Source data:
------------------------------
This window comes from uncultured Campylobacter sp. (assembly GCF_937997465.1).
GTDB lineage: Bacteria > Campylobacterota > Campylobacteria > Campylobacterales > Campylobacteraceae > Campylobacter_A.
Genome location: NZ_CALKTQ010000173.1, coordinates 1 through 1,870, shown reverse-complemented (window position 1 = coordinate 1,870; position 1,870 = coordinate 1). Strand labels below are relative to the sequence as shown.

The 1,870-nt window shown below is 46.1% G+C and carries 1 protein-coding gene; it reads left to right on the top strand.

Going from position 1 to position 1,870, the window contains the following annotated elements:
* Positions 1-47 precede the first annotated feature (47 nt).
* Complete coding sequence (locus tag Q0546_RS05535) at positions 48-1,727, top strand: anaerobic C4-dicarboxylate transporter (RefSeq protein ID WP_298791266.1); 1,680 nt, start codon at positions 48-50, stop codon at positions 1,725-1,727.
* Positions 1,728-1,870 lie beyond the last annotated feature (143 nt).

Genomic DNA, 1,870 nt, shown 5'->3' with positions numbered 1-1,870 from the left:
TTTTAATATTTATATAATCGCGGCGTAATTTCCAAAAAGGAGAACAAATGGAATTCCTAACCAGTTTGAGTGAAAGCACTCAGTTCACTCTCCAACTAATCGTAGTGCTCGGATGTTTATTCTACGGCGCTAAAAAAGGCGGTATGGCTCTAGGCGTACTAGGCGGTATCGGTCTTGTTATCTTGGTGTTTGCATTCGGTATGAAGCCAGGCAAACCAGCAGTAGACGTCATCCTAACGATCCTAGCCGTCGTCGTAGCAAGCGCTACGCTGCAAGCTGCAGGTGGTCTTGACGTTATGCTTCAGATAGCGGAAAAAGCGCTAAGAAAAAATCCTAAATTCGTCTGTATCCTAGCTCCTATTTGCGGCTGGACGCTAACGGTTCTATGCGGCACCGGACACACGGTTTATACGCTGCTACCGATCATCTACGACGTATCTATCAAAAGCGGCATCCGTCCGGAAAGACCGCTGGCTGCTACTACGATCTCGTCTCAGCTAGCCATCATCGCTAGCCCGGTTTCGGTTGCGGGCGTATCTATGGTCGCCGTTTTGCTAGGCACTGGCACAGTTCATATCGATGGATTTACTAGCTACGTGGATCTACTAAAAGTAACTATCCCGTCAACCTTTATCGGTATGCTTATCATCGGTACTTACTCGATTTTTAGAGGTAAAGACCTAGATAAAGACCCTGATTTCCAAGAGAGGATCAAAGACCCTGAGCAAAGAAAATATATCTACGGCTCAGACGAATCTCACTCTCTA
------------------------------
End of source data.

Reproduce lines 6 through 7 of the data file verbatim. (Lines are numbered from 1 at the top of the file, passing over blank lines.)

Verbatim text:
* Positions 1-47 precede the first annotated feature (47 nt).
* Complete coding sequence (locus tag Q0546_RS05535) at positions 48-1,727, top strand: anaerobic C4-dicarboxylate transporter (RefSeq protein ID WP_298791266.1); 1,680 nt, start codon at positions 48-50, stop codon at positions 1,725-1,727.